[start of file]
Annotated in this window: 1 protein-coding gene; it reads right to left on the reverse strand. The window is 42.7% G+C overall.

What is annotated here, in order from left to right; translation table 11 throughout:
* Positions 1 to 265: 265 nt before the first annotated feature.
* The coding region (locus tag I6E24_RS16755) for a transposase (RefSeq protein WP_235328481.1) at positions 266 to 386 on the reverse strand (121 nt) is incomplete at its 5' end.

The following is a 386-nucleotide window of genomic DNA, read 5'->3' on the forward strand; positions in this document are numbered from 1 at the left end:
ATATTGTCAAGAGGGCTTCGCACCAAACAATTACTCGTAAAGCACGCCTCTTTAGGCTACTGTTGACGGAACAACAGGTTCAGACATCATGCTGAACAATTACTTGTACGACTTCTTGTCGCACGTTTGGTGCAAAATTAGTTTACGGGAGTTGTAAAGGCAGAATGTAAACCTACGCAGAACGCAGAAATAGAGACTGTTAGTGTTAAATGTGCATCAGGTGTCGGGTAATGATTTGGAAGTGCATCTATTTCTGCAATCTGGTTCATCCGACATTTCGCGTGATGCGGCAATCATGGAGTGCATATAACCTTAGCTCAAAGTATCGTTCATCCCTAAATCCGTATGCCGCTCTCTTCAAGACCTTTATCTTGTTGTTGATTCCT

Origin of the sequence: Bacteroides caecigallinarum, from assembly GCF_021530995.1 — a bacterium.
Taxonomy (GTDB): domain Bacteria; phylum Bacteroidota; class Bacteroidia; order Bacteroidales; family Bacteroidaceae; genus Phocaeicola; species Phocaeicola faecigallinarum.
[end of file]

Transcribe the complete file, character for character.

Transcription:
Annotated in this window: 1 protein-coding gene; it reads right to left on the reverse strand. The window is 42.7% G+C overall.

What is annotated here, in order from left to right; translation table 11 throughout:
* Positions 1 to 265: 265 nt before the first annotated feature.
* The coding region (locus tag I6E24_RS16755) for a transposase (RefSeq protein WP_235328481.1) at positions 266 to 386 on the reverse strand (121 nt) is incomplete at its 5' end.

The following is a 386-nucleotide window of genomic DNA, read 5'->3' on the forward strand; positions in this document are numbered from 1 at the left end:
ATATTGTCAAGAGGGCTTCGCACCAAACAATTACTCGTAAAGCACGCCTCTTTAGGCTACTGTTGACGGAACAACAGGTTCAGACATCATGCTGAACAATTACTTGTACGACTTCTTGTCGCACGTTTGGTGCAAAATTAGTTTACGGGAGTTGTAAAGGCAGAATGTAAACCTACGCAGAACGCAGAAATAGAGACTGTTAGTGTTAAATGTGCATCAGGTGTCGGGTAATGATTTGGAAGTGCATCTATTTCTGCAATCTGGTTCATCCGACATTTCGCGTGATGCGGCAATCATGGAGTGCATATAACCTTAGCTCAAAGTATCGTTCATCCCTAAATCCGTATGCCGCTCTCTTCAAGACCTTTATCTTGTTGTTGATTCCT

Origin of the sequence: Bacteroides caecigallinarum, from assembly GCF_021530995.1 — a bacterium.
Taxonomy (GTDB): domain Bacteria; phylum Bacteroidota; class Bacteroidia; order Bacteroidales; family Bacteroidaceae; genus Phocaeicola; species Phocaeicola faecigallinarum.